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An aircraft disperses a mix of water and fire retardant over a fire near Barrington Lake in Shelburne County, N.S. on May 31.HO/The Canadian Press

A severe start to wildfire season has scorched 10 times the average amount of terrain burned during these first weeks over the past decade, leading Ottawa to warn that fires in eight provinces and the Northwest Territories are stretching Canada’s firefighting corps perilously thin with no immediate relief in sight.

Federal Emergency Preparedness Minister Bill Blair told reporters Thursday that this level of wildfire activity on June 1 is unprecedented, forcing tens of thousands of people to flee their homes and burning the equivalent of five million American football fields, or an area almost five times the size of Prince Edward Island.

“Due to climate change, similar extreme weather events may continue to increase in both frequency and severity across our country,” Mr. Blair said.

When big fires are burning in so many different regions, he added, the government is concerned there won’t be enough people and equipment where and when they are needed.

“There are a limited number of resources,” he said.

Burnout is also an issue, as many firefighters work days on end in extremely harsh conditions.

As the situation in Alberta grew quickly out of control in early May, the Canadian military moved in to help, and the Canadian Interagency Forest Fire Centre also helped commission firefighters from other provinces and other countries.

But federal officials said in a briefing to reporters Thursday that the fire situation is troublesome almost everywhere now, and those provinces need their staff back at home.

The centre’s daily report on the fire situation says demand for firefighting personnel and equipment from other jurisdictions “is extreme,” but the “national availability of resources is limited,” so they’re turning to international partners for help.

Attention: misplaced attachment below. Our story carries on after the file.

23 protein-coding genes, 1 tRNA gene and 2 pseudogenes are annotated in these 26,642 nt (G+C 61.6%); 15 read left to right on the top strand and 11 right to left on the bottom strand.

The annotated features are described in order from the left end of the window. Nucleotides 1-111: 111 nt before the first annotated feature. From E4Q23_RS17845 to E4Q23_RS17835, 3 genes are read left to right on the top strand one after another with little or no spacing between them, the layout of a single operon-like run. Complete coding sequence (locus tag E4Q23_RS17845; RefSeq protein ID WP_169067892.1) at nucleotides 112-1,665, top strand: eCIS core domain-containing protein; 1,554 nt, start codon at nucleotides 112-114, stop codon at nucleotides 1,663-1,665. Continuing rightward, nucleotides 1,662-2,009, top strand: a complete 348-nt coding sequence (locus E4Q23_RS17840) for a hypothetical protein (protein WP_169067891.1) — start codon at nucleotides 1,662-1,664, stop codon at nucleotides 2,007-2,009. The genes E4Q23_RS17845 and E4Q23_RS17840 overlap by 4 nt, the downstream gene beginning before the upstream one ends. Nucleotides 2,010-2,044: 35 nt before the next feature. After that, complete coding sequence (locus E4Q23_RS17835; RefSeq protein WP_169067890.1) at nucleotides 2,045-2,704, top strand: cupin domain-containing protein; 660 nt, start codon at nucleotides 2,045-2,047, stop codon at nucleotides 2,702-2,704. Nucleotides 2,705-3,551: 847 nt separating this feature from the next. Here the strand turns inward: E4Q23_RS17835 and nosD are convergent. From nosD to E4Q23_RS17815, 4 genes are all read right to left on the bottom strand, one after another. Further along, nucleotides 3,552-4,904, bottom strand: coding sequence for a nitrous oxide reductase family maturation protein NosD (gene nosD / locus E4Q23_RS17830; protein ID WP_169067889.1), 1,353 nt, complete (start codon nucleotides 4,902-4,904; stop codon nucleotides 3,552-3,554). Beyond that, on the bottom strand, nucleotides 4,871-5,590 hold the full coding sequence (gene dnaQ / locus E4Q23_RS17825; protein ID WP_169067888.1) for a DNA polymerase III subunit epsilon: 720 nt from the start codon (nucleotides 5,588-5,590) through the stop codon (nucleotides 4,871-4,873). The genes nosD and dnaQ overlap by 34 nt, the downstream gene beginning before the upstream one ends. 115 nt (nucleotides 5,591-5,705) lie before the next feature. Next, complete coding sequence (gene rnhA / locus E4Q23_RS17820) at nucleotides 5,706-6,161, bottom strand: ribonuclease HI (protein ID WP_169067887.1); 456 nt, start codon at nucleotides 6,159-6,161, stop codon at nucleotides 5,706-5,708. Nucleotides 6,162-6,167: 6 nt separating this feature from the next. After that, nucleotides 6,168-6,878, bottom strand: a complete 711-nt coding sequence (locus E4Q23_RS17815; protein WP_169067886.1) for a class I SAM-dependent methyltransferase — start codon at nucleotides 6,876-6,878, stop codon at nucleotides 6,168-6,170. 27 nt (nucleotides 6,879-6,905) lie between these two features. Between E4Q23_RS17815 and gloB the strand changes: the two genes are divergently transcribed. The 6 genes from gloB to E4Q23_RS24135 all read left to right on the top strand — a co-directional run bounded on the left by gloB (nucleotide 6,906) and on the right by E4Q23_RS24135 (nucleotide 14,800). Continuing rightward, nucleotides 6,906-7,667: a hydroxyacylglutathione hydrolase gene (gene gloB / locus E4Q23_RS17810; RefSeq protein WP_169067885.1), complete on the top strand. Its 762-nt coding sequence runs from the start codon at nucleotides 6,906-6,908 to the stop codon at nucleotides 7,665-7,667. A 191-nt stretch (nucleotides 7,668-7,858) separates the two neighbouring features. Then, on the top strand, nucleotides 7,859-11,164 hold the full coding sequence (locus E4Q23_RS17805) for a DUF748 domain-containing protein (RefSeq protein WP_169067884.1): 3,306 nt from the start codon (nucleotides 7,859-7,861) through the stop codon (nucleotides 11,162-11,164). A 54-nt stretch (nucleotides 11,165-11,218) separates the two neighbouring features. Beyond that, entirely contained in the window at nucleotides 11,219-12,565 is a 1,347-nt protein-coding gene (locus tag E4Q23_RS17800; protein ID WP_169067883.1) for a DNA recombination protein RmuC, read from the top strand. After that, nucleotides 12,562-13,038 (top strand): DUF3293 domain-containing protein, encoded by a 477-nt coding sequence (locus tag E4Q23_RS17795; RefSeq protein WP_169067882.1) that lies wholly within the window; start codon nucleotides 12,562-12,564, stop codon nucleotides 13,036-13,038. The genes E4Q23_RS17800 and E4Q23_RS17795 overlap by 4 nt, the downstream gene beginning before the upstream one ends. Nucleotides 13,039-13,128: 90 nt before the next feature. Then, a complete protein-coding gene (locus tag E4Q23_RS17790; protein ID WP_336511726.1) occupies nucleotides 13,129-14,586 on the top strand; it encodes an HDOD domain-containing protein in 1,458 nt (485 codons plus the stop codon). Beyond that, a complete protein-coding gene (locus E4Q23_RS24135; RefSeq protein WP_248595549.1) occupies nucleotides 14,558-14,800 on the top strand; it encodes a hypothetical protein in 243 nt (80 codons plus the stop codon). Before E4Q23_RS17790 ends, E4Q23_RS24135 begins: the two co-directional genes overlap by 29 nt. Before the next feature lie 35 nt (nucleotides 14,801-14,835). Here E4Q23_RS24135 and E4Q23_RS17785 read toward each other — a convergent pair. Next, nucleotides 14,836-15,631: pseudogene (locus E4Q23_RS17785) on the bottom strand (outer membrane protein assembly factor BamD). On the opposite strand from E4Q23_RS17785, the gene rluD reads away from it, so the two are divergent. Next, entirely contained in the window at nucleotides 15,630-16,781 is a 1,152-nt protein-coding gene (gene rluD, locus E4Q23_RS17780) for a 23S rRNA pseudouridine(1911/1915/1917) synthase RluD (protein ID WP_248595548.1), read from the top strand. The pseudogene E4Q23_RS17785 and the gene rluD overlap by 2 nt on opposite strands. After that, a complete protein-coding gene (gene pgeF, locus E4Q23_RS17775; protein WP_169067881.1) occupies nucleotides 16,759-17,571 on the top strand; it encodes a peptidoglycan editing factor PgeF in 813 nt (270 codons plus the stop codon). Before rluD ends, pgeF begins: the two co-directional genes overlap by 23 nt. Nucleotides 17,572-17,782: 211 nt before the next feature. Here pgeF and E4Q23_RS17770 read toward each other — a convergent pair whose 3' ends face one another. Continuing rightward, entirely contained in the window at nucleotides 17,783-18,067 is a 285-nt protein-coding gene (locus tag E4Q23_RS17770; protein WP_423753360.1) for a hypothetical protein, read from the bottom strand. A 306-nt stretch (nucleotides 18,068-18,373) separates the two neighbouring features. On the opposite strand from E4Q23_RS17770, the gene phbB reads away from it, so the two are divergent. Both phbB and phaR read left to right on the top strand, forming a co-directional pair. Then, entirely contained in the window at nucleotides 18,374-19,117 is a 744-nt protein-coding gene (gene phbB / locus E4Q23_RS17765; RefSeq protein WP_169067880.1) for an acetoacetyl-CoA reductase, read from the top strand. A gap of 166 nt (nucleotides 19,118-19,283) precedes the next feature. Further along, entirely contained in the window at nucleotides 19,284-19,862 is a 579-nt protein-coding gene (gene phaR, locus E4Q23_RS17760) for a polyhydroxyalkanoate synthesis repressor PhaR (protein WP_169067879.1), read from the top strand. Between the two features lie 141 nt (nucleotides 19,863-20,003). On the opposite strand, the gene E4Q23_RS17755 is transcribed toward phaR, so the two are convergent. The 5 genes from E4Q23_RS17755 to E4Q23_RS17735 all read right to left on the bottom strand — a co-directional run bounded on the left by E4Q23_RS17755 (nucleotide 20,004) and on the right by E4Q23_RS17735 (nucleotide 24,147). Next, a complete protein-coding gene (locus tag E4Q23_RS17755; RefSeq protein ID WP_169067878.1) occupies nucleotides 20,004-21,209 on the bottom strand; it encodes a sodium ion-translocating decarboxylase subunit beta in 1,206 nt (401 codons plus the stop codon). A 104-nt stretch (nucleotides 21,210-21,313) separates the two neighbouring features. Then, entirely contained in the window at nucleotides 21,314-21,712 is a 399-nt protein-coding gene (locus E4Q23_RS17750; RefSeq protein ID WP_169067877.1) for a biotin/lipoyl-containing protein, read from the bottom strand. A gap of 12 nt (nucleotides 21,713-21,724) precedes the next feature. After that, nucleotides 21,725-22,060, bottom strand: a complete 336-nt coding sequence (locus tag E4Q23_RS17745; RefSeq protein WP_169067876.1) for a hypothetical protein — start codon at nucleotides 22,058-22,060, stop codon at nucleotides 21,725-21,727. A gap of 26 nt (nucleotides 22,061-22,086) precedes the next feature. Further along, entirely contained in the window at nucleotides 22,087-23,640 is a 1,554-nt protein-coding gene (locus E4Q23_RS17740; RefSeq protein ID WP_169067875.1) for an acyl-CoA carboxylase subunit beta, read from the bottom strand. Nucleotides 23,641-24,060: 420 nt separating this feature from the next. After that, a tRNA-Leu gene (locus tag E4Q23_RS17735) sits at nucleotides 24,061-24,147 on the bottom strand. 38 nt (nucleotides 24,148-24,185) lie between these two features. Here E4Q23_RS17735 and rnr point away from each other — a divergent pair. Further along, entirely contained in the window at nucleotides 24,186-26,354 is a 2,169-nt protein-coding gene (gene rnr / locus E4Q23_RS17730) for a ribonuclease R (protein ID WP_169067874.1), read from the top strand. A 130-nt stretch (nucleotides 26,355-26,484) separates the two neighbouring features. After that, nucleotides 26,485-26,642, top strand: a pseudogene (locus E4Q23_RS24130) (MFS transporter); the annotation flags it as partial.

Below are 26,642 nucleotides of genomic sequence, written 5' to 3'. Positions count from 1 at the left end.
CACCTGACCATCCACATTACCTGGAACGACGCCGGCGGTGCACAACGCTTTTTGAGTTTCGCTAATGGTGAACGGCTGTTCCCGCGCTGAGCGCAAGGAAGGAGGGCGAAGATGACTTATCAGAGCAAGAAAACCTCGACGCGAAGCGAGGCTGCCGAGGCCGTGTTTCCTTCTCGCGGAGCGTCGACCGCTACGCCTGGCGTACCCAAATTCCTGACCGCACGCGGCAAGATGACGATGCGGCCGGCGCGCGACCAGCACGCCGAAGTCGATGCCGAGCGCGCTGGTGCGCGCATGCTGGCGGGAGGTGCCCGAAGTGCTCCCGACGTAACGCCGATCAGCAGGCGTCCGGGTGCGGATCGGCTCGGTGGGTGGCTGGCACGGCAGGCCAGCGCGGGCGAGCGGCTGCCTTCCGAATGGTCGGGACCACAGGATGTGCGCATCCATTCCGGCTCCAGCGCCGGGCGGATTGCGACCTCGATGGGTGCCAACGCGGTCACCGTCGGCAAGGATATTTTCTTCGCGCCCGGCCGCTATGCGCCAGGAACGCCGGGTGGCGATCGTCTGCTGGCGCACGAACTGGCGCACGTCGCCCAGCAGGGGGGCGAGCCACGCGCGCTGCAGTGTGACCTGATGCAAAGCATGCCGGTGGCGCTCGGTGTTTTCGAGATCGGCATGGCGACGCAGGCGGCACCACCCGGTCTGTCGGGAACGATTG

More than 300 firefighters from the United States and South Africa are heading here in the coming days, with roughly 100 Americans set to arrive in Nova Scotia by Monday to help knock down out-of-control wildfires that have destroyed at least 200 homes and cottages in the Atlantic province. Another 200 firefighters arriving from South Africa will likely end up in Alberta, though officials said the wildfire situation across the country is fluid.

To date, the centre said 566 firefighters have travelled between provinces this year to help other jurisdictions, and another 443 firefighters and other trained experts have come to Canada from the U.S., Australia and New Zealand. Most of them to date have gone to Alberta, where more than a million hectares burned in May and the province remains under a state of emergency.

Canada also has agreements to share firefighters with Mexico and Costa Rica. Federal officials said Thursday they are in talks with Mexico to bring staff up from that country.

Wildfires across the country have so far devoured about 27,000 square kilometres of land, dwarfing the national 10-year average of roughly 500 square kilometres, he said. “These conditions early in the season are unprecedented,” Blair said, adding that Canada is facing a “dangerous” situation. “

Natural Resources Minister Jonathan Wilkinson said Thursday Canada is moving on the first phase of a Wildfire Training Fund to hire and train Indigenous firefighters in their own communities; 300 new firefighters and another 125 Indigenous fire guardians are being trained this season.

His department is also working to help retrain urban and rural municipal firefighters, who are mostly equipped to battle blazes in buildings, to assist in responding to wildfires as they increasingly encroach on urban areas.

Mr. Wilkinson said six provinces and territories have also already taken advantage of a new $256-million federal fund for wildfire equipment. He said he expects all provinces and territories to use it this year.

Mr. Blair said the government accepted Nova Scotia’s request for federal aid almost immediately Wednesday and the military is already preparing to send in additional help.

As of mid-afternoon Thursday, the Canadian Interagency Forest Fire Centre was reporting 209 active fires burning in eight provinces as well as in the Northwest Territories and 87 of them were out of control.

There are about 28,000 people currently evacuated from their homes, including 18,000 in Nova Scotia alone. There were 25,000 evacuees in Alberta in May, with 4,325 of them still out of their homes owing to six active evacuation orders, according to a provincial update Thursday evening.

Several small communities in northeastern B.C. were under orders to leave their homes Thursday as well.

With reports from The Canadian Press

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